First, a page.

Karol Western Corp v. Smith News Company Inc

Filing 164

FINDINGS OF FACT AND CONCLUSIONS OF LAW signed by Judge Beverly Reid O'Connell. The Court finds for Defendant. Defendant is hereby ordered to file a proposed judgment consistent with the Court's findings by September 15, 2014. Any pending motions on the docket are now moot. Judgment is for Defendant. (rfi)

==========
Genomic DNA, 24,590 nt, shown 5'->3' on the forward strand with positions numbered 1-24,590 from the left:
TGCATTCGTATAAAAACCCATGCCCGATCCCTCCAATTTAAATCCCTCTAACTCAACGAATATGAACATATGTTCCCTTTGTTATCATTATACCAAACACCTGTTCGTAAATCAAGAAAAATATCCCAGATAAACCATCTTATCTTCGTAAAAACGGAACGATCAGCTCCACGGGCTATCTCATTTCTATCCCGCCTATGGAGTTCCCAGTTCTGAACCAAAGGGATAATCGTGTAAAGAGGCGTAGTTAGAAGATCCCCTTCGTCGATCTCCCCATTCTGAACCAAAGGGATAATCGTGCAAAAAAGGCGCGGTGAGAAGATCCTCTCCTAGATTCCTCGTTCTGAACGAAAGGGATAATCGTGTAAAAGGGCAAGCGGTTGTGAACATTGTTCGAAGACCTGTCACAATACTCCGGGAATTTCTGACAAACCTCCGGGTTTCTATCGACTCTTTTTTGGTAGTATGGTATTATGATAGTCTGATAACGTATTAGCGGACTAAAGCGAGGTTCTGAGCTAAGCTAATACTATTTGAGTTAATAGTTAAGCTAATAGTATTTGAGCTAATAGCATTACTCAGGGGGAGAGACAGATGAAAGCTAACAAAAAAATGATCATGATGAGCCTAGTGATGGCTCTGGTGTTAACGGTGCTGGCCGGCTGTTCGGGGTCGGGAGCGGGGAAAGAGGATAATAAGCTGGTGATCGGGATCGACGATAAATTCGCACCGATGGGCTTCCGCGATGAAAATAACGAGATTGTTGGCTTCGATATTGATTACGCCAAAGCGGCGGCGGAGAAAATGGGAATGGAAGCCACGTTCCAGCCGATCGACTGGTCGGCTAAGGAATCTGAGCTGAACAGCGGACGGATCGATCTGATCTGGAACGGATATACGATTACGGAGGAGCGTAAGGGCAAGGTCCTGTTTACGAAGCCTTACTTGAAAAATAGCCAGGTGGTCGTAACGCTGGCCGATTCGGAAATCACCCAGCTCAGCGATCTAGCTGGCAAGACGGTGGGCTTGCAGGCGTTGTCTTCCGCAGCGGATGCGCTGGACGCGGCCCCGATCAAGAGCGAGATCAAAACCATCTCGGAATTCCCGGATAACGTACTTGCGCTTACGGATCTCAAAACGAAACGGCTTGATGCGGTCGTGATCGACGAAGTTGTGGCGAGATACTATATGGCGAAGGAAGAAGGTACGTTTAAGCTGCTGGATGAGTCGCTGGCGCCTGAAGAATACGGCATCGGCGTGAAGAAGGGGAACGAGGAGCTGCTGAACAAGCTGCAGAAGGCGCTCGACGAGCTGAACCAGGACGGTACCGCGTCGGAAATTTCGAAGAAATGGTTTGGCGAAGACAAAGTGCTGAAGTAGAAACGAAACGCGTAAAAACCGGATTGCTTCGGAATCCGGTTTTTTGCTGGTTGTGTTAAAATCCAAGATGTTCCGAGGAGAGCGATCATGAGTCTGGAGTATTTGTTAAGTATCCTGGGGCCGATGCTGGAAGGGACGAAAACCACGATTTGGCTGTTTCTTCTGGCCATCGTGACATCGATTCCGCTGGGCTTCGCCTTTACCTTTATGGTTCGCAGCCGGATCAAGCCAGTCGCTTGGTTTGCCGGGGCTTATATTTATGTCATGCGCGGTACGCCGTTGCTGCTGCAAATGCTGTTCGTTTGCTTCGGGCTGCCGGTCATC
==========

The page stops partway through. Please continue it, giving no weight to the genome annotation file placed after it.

Download PDF